# C++ library method for intersection of two unordered_set

I have two unordered_set and want the intersection of those. I can't find a library function to do that.

Essentially, what I want is this:

``````unordered_set<int> a = {1, 2, 3};
unordered_set<int> b = {2, 4, 1};

unordered_set<int> c = a.intersect(b); // Should be {1, 2}
``````

I can do something like

``````unordered_set<int> c;
for (int element : a) {
if (b.count(element) > 0) {
c.insert(element);
}
}
``````

but I think there should be a more convenient way to do that? If there's not, can someone explain why? I know there is set_intersection, but that seems to operate on vectors only?

Thanks

• I sure don't understand why you think set_intersection is limited to vectors only, it takes two ranges as input iterators and an output iterator. Just about any standard container should be able to satisfy those requirements. Jan 8 '18 at 22:21
• Doing the simple loop approach is O(n) with an `unordered_set`. You sould use find instead of count though. @SoronelHaetir set_intersection needs a sorted set. Jan 8 '18 at 22:24

In fact, a loop-based solutions is the best thing you can use with `std::unordered_set`.

There is an algorithm called `std::set_intersection` which allows to find an intersection of two sorted ranges:

Constructs a sorted range beginning at d_first consisting of elements that are found in both sorted ranges [first1, last1) and [first2, last2).

As you deal with `std::unordered_set`, you cannot apply this algorithm because there is no guaranteed order for the elements in `std::unordered_set`.

My advice is to stick with loops as it explicitly says what you want to achieve and has a linear complexity (O(N), where N is a number of elements in the unordered set you traverse with a for loop) which is the best compexity you might achieve.

• So the complexity is `O(min(len(s), len(l)))` where s and l are the sets being intersected. Obviously you want to make `N=min(len(s), len(l))` and not `max` as almost all libraries do such as in Python's `set` object. Just clarifying since sometimes these details are forgotten. Nov 30 '19 at 6:14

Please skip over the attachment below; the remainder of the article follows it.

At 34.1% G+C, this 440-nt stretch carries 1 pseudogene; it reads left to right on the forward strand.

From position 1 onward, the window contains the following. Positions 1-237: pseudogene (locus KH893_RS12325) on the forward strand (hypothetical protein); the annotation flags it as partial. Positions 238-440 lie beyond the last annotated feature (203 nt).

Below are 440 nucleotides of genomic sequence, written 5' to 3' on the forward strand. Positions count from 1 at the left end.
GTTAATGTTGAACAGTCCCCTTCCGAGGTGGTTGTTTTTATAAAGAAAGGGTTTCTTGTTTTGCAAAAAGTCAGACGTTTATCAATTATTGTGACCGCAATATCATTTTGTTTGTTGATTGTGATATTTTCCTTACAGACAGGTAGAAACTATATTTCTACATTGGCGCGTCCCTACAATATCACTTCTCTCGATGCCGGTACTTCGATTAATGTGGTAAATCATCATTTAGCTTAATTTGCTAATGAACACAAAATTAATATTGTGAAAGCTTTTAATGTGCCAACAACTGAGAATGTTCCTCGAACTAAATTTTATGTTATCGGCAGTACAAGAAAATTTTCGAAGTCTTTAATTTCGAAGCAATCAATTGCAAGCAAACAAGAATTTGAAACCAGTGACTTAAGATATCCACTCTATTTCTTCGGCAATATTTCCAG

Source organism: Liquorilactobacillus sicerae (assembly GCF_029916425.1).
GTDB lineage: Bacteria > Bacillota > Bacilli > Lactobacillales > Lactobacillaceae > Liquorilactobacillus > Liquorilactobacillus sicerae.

• @GregoryMorse: where did you get that info about Python `set.__and__` being `max` of operands `len`gths? obviously it's not true Oct 27 '20 at 13:58
• This answer lacks the important detail already pointed out by @GregoryMorse : "the unordered set you traverse with a for loop" should be the smaller of the two unordered sets. Nov 24 '20 at 3:02

There is a function from `std` called `set_intersection`. However, it would have a very high complexity using it with `std::set` as input parameter.. A better solution is, create two vectors from those sets and use `set_intersection` with vectors as input parameters.

• doesn't `set_intersection` require a sorted input? Jan 8 '18 at 22:27
• "However, it would have a very high complexity using it with std::set as input parameter." - Would you mind expanding on that?
– Holt
Jan 8 '18 at 22:27
• @super Moving the value to vectors, sorting the vector, performing the intersection might be faster than the two above loops. You'd have to benchmark.
– Holt
Jan 8 '18 at 22:35
• @Holt Not really. Using a loop + find gives O(n) time. Using 2 sorted vectors would also give O(n) time. But if you have to make the vectors AND sort them there is no way for that method to be faster. Please keep in mind that std::unordered_set has O(n) lookup unless the set is gigantic. Jan 8 '18 at 22:39
• @super You are talking about theoretical asymptotic complexities. Vectors are known to perform faster than most containers for most operations, even faster at performing tasks dedicated to containers such as sorted insertion. You cannot assume that this approach will be slower unless you actually benchmark it. See e.g. lemire.me/blog/2017/01/27/….
– Holt
Jan 8 '18 at 22:41